In the above discussed Fig. 9, it will be noted that zero on the time scale is taken five minutes before the heat is turned on. The measuring means remained steady for five minutes at a value taken as zero deflection. The heat was then turned on and continued for a number of minutes (14 minutes for curve 50, 30 minutes for curve 5|, 10 minutes for curve 55, minutes for curve 56, 15 minutes for curve 60,- and minutes for curve 6 I Since the heat off time is different for the different curves, it is marked by arrows to the curves themselves rather than to the time axis. It will be noted that the test for the present invention was, if anything, more stringent than that for the prior art, because in testing the present invention the heat was not turned oil. until there were definite indications that no further adverse effects would result, whereas in curves and 51 it is obvious that the deflection'would have become even worse it the heat had been continued.

Having thus described the preferred embodiment of our invention as applied to pentarefiectors, we wish to point out that it is not limited to these particular devices but is applicable to any optical unit having two elements whose relative position is extremely critical and which is liable to be subjected to varying thermal conditions.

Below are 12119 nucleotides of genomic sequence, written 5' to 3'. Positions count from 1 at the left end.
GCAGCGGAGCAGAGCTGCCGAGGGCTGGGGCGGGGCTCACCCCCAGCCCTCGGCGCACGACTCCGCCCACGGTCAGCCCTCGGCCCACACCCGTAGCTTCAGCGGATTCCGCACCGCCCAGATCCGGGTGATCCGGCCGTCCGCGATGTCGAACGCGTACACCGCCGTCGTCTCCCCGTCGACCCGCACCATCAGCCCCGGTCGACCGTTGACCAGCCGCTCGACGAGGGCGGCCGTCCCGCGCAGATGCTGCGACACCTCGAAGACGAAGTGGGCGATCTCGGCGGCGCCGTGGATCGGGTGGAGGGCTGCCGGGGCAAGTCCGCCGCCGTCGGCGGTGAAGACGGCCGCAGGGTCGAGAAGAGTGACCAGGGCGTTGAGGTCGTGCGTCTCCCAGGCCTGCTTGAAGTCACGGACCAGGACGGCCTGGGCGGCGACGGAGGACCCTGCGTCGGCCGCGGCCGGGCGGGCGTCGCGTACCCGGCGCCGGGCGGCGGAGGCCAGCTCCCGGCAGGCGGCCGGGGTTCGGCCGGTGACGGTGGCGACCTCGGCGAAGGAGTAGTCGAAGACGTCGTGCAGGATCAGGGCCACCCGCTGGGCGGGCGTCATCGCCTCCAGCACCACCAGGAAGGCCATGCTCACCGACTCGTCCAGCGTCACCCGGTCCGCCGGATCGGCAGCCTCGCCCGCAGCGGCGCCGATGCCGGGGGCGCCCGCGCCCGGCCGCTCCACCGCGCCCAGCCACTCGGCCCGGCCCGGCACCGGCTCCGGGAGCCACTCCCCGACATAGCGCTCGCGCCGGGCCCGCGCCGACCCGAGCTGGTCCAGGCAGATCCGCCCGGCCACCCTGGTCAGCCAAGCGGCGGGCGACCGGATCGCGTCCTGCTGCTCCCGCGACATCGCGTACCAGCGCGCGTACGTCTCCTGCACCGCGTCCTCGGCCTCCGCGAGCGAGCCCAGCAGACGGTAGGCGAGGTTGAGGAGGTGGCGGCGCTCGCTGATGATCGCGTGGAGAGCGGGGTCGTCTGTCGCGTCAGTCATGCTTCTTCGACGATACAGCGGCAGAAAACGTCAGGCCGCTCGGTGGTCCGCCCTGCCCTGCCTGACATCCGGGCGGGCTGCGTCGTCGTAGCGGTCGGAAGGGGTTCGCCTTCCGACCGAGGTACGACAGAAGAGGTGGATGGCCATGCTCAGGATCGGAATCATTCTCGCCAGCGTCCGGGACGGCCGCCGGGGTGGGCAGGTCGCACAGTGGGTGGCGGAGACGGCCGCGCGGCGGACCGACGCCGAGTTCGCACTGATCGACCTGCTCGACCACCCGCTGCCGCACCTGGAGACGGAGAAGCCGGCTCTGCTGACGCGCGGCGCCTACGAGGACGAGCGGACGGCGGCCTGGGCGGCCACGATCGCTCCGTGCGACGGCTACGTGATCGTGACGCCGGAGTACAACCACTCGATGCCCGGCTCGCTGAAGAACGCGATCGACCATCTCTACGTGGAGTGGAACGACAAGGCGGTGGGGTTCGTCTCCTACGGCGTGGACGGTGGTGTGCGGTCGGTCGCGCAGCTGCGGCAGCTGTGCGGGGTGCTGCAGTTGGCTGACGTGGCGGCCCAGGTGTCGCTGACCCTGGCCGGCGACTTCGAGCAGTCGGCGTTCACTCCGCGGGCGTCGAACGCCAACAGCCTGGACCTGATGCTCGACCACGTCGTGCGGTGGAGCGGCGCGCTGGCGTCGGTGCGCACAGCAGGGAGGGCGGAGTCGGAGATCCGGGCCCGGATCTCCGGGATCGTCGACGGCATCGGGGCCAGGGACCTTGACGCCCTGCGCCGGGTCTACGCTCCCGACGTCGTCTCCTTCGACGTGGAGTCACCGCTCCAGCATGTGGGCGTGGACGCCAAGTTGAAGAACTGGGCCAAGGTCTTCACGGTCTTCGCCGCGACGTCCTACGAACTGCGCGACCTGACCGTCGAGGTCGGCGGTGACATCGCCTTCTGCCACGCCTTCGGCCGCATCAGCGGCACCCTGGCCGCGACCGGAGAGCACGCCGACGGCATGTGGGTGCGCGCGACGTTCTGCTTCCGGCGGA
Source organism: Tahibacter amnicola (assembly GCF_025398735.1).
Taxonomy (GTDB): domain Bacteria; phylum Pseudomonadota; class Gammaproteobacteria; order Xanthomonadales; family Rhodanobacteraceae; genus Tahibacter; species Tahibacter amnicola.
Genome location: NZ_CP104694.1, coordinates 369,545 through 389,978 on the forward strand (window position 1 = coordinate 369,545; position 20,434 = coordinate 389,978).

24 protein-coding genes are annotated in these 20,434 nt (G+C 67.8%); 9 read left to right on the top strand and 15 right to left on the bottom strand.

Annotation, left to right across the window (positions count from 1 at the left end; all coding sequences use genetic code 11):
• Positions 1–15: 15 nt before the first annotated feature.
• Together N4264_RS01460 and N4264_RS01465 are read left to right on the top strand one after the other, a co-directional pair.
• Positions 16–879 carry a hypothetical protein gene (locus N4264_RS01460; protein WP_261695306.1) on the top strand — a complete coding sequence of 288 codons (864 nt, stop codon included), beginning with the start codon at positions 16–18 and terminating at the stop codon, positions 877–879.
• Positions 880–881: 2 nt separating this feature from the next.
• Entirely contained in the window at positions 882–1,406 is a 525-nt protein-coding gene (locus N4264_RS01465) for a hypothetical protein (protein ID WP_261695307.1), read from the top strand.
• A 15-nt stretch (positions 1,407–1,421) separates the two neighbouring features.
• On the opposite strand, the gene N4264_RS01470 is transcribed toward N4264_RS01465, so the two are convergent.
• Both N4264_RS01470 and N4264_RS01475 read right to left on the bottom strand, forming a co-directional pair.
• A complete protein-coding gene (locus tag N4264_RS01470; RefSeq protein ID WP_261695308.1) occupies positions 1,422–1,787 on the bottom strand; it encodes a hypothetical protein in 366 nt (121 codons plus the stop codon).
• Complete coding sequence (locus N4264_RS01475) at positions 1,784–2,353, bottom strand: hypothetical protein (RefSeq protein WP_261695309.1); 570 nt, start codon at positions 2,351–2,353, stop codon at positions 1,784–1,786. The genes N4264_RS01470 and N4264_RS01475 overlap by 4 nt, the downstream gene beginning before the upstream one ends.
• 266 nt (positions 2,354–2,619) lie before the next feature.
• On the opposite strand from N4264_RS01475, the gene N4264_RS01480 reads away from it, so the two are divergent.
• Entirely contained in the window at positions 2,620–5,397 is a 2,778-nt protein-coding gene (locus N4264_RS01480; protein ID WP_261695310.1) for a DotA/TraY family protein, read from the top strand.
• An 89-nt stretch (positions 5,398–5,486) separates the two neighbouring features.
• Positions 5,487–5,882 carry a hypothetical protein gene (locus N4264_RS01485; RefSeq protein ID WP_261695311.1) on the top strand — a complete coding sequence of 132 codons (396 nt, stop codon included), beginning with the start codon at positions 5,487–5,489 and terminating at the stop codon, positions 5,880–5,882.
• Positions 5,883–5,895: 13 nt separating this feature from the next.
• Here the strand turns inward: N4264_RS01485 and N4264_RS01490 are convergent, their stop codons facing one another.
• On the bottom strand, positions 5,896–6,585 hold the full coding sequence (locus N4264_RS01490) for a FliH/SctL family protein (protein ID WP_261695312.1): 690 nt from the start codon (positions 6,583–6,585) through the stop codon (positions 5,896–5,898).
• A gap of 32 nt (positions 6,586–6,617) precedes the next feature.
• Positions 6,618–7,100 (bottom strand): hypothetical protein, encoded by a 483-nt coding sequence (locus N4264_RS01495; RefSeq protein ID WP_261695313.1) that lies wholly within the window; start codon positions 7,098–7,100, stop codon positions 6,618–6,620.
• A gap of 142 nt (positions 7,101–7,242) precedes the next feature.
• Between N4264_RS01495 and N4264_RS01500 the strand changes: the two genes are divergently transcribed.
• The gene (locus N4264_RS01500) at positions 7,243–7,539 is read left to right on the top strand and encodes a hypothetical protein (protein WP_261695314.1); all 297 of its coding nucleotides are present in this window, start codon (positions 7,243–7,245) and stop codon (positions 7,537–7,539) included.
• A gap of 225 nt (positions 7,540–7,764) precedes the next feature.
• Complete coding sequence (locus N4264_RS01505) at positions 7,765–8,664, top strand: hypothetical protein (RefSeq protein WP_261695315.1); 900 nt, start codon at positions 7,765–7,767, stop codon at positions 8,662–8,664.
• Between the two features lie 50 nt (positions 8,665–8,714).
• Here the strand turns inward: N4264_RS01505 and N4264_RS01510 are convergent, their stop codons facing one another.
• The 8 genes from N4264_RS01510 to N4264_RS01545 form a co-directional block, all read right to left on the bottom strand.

What we claim and desire to secure by Letters Patent of the United States is:

1. A mount for an optical unit having two refiectors fixed to deviate light through a constant angle on a fixed axis, comprising means made of material of low thermal expansivity rigidly engaging and supporting the two reflectors in alignment relative to said fixed axis, and a heat shield of high thermal conductivity closely and'substantially completely covering all areas of said engaging and supporting means out of engagement with the reflectors, there being a portion of the shield between the said engaging and supporting means and the fixed axis covering the side of the engaging and supporting means which faces said fixed axis and there being no rigid connection between said means and. said shield. r